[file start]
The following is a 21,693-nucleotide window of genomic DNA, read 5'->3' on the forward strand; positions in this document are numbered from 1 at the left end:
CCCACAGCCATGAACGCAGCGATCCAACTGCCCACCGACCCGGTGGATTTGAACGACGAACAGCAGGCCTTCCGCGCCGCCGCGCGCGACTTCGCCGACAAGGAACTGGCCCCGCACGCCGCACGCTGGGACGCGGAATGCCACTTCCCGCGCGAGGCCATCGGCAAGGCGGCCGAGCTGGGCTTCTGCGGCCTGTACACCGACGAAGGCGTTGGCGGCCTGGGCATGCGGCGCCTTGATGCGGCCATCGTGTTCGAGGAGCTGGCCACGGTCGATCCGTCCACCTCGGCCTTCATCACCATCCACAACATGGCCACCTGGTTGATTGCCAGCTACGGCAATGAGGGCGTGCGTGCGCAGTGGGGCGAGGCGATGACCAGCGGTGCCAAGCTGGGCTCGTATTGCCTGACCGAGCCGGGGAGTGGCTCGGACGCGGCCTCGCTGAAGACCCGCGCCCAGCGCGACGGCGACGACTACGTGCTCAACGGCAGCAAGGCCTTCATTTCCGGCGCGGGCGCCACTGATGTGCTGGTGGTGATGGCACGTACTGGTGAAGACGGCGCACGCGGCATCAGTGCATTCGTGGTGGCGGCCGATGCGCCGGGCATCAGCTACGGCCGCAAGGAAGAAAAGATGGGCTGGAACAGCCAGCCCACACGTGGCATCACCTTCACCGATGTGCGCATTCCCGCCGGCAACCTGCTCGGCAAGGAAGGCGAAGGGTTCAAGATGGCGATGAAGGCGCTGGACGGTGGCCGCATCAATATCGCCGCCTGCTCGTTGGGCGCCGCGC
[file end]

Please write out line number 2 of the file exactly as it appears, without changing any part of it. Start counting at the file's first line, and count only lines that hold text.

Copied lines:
CCCACAGCCATGAACGCAGCGATCCAACTGCCCACCGACCCGGTGGATTTGAACGACGAACAGCAGGCCTTCCGCGCCGCCGCGCGCGACTTCGCCGACAAGGAACTGGCCCCGCACGCCGCACGCTGGGACGCGGAATGCCACTTCCCGCGCGAGGCCATCGGCAAGGCGGCCGAGCTGGGCTTCTGCGGCCTGTACACCGACGAAGGCGTTGGCGGCCTGGGCATGCGGCGCCTTGATGCGGCCATCGTGTTCGAGGAGCTGGCCACGGTCGATCCGTCCACCTCGGCCTTCATCACCATCCACAACATGGCCACCTGGTTGATTGCCAGCTACGGCAATGAGGGCGTGCGTGCGCAGTGGGGCGAGGCGATGACCAGCGGTGCCAAGCTGGGCTCGTATTGCCTGACCGAGCCGGGGAGTGGCTCGGACGCGGCCTCGCTGAAGACCCGCGCCCAGCGCGACGGCGACGACTACGTGCTCAACGGCAGCAAGGCCTTCATTTCCGGCGCGGGCGCCACTGATGTGCTGGTGGTGATGGCACGTACTGGTGAAGACGGCGCACGCGGCATCAGTGCATTCGTGGTGGCGGCCGATGCGCCGGGCATCAGCTACGGCCGCAAGGAAGAAAAGATGGGCTGGAACAGCCAGCCCACACGTGGCATCACCTTCACCGATGTGCGCATTCCCGCCGGCAACCTGCTCGGCAAGGAAGGCGAAGGGTTCAAGATGGCGATGAAGGCGCTGGACGGTGGCCGCATCAATATCGCCGCCTGCTCGTTGGGCGCCGCGC